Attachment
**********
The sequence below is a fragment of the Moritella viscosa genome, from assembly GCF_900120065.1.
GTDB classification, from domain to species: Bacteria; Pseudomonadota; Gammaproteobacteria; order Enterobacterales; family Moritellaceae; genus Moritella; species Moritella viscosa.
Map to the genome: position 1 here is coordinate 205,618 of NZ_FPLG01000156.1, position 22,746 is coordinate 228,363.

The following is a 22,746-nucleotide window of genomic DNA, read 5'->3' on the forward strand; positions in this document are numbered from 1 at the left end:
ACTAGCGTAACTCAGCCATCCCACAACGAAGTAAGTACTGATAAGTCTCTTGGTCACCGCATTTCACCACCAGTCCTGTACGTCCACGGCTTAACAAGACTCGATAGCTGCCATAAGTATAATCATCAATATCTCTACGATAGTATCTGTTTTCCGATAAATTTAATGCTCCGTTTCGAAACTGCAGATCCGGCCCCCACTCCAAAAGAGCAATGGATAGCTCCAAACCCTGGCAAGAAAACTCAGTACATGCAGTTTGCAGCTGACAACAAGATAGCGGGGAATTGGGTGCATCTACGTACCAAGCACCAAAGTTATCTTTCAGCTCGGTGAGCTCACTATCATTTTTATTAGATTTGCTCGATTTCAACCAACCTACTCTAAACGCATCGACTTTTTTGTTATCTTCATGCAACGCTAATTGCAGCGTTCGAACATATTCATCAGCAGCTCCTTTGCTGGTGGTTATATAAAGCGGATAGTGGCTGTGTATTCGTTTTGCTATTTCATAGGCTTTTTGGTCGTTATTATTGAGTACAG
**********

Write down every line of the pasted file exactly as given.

The sequence below is a fragment of the Moritella viscosa genome, from assembly GCF_900120065.1.
GTDB classification, from domain to species: Bacteria; Pseudomonadota; Gammaproteobacteria; order Enterobacterales; family Moritellaceae; genus Moritella; species Moritella viscosa.
Map to the genome: position 1 here is coordinate 205,618 of NZ_FPLG01000156.1, position 22,746 is coordinate 228,363.

The following is a 22,746-nucleotide window of genomic DNA, read 5'->3' on the forward strand; positions in this document are numbered from 1 at the left end:
ACTAGCGTAACTCAGCCATCCCACAACGAAGTAAGTACTGATAAGTCTCTTGGTCACCGCATTTCACCACCAGTCCTGTACGTCCACGGCTTAACAAGACTCGATAGCTGCCATAAGTATAATCATCAATATCTCTACGATAGTATCTGTTTTCCGATAAATTTAATGCTCCGTTTCGAAACTGCAGATCCGGCCCCCACTCCAAAAGAGCAATGGATAGCTCCAAACCCTGGCAAGAAAACTCAGTACATGCAGTTTGCAGCTGACAACAAGATAGCGGGGAATTGGGTGCATCTACGTACCAAGCACCAAAGTTATCTTTCAGCTCGGTGAGCTCACTATCATTTTTATTAGATTTGCTCGATTTCAACCAACCTACTCTAAACGCATCGACTTTTTTGTTATCTTCATGCAACGCTAATTGCAGCGTTCGAACATATTCATCAGCAGCTCCTTTGCTGGTGGTTATATAAAGCGGATAGTGGCTGTGTATTCGTTTTGCTATTTCATAGGCTTTTTGGTCGTTATTATTGAGTACAG